These are all names for the same thing: a drop in blood glucose (sugar) that can be dangerous if not treated.

Hypoglycemia is low blood glucose (sugar), usually less than 70 mg/dl (although you and your health care provider may come up with a different number). It means the body has too much insulin, too little glucose, or both. This can happen if:

  • you don't eat enough food, or you don't eat on time

  • you are taking too much diabetes medication

  • you exercise a lot

  • you drink alcohol without eating enough food

Certain diabetes medications, including insulin and some pills, can also make blood glucose more likely to go low.

Low blood glucose can make you feel:

  • shaky

  • dizzy

  • sweaty or clammy

  • hungry

  • nervous or anxious

  • lightheaded

  • moody

  • confused

Some people don't get any early warning signs of a low. This is called “hypoglycemia unawareness.” It can be dangerous because their blood glucose level can drop severely low before they know it.

→ Hypoglycemia must be treated immediately. While at first it can feel bad and upsetting, low blood glucose can quickly get more serious. Severe low blood glucose can make someone pass out, have seizures, or even go into a coma.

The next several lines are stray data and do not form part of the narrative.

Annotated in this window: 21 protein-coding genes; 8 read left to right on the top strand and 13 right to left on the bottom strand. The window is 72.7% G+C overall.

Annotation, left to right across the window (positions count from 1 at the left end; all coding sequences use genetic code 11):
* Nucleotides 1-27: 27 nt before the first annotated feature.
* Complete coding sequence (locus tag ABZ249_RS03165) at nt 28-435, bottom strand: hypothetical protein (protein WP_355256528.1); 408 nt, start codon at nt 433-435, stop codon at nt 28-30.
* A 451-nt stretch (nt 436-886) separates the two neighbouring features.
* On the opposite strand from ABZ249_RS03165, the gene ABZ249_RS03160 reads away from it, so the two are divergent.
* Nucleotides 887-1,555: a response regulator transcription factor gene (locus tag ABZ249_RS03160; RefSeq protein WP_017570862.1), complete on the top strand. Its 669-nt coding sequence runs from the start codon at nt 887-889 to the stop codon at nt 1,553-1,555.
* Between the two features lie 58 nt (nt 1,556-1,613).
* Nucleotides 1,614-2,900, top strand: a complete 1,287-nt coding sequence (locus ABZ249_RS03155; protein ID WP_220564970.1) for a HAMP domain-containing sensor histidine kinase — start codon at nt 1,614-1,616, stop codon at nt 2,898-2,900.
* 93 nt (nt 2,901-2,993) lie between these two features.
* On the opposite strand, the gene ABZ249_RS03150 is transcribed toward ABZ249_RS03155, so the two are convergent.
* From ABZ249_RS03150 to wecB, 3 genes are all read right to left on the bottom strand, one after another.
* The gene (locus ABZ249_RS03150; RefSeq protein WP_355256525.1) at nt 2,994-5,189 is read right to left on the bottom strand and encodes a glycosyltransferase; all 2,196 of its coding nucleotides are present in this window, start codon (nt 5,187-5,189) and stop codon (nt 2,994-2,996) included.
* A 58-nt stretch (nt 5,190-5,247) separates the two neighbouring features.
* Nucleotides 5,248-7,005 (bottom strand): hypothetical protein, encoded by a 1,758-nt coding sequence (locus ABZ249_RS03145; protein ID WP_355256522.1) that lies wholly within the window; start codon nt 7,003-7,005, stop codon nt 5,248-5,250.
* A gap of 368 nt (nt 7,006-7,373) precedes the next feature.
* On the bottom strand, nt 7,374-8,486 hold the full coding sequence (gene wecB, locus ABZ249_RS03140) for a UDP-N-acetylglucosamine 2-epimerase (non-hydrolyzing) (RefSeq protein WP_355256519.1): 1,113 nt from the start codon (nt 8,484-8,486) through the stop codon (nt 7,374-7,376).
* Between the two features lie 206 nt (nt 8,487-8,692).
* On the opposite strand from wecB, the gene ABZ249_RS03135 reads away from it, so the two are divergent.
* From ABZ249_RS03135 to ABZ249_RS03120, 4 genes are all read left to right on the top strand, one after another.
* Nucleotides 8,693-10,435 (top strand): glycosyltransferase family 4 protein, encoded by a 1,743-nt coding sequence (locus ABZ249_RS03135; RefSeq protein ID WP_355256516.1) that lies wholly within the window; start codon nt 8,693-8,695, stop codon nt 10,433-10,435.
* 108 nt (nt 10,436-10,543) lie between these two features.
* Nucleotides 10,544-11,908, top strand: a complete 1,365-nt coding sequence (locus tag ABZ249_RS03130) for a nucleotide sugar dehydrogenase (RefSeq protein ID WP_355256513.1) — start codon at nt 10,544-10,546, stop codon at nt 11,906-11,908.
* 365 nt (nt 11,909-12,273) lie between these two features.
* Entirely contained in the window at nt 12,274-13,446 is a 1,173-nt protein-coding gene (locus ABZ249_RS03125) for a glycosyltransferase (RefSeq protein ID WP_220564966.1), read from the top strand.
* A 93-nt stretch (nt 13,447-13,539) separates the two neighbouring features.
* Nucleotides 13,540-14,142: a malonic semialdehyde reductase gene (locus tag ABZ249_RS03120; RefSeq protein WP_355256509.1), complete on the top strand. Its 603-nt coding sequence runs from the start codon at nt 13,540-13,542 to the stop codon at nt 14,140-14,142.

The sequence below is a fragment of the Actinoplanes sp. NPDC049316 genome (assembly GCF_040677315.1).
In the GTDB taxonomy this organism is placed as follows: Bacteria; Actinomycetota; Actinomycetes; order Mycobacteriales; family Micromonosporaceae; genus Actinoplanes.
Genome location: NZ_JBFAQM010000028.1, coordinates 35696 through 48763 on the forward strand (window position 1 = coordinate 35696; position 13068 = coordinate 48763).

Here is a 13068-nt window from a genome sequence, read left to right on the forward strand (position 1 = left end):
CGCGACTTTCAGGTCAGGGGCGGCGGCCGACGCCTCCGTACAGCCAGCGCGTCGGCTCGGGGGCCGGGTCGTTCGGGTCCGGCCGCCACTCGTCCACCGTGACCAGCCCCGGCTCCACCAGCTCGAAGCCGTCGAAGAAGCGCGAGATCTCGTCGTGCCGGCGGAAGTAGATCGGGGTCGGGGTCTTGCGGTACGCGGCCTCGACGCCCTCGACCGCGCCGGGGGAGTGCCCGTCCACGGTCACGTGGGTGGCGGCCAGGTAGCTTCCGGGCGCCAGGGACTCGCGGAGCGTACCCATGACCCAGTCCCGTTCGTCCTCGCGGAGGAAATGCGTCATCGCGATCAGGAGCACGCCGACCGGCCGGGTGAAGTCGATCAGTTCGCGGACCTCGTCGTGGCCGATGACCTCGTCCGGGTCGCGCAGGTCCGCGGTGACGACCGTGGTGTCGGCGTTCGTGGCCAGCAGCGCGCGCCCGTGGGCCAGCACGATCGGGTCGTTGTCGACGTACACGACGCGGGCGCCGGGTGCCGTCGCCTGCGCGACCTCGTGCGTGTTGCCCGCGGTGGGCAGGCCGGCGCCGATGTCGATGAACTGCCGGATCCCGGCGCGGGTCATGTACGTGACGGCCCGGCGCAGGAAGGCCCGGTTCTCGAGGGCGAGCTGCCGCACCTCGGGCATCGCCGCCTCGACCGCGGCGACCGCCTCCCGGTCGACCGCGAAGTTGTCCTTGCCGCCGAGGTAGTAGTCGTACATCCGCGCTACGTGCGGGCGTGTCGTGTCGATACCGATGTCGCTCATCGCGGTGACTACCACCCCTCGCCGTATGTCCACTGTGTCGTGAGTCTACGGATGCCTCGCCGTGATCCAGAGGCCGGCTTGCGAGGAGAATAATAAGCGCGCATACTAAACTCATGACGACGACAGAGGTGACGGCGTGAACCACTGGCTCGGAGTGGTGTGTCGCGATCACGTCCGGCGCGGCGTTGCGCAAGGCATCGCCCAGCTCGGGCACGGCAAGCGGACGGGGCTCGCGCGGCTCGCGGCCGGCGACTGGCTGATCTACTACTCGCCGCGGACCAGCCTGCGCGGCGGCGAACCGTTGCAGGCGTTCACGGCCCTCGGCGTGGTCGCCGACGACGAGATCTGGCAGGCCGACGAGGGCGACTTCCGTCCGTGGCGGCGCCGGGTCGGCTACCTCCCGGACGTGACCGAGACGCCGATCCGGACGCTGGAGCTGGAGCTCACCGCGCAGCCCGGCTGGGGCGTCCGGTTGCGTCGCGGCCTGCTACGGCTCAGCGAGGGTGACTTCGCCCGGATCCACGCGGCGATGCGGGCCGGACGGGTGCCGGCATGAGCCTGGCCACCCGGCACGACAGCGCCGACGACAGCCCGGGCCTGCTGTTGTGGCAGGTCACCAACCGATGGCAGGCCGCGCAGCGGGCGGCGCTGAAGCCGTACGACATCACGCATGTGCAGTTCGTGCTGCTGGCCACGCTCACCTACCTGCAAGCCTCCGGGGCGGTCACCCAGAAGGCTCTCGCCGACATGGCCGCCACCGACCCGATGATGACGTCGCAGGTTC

If you have hypoglycemia, you need to have food or a drink that is a fast-acting carbohydrate. Good sources include fruit juice, regular (not diet) soda, glucose tablets, or glucose gel. A good rule of thumb is to eat or drink 15 grams of carbohydrate, wait 15 minutes, and then test your blood again. If your blood glucose is still lower than 70 mg/dl, take another 15 grams and test again 15 minutes later. Although you may feel like you want to eat more, be aware that eating too much can send your glucose too high.


There are about 15 grams of fast-acting carbohydrate in:

  • 4 ounces of juice or soda (regular, not diet)

  • 8 ounces of skim milk

  • 5–6 Life Savers candies

If you use glucose tabs or gel, check the package, because doses vary from brand to brand.

→ A person who passes out from hypoglycemia should not be given food or drink. Instead, he or she needs a shot of glucagon. If your health care provider thinks that you may be at risk of a severe low, you will be given a prescription for a glucagon kit, which you should have with you at all times. Your friends, family, and other people around you, like a coworker or coach, will need to learn how to give you a glucagon shot if you are unable to treat yourself. If you have a severe low and glucagon is not available, someone must call 911.

Check your blood glucose regularly with your meter. You should also test your blood:

  • when you are on a new medication or a new dose

  • before driving a car or operating big machinery

  • before and after exercise

It is also a good idea to wear a medical alert bracelet, in case you have low blood glucose and pass out. And you should always carry fast-acting carbohydrates, like a roll of Life Savers candy or glucose tablets.

Permission is granted to reproduce this material for nonprofit education purposes. Written permission is required for all other purposes. Please send requests to, referencing Clinical Diabetes, Vol. 30, issue 1.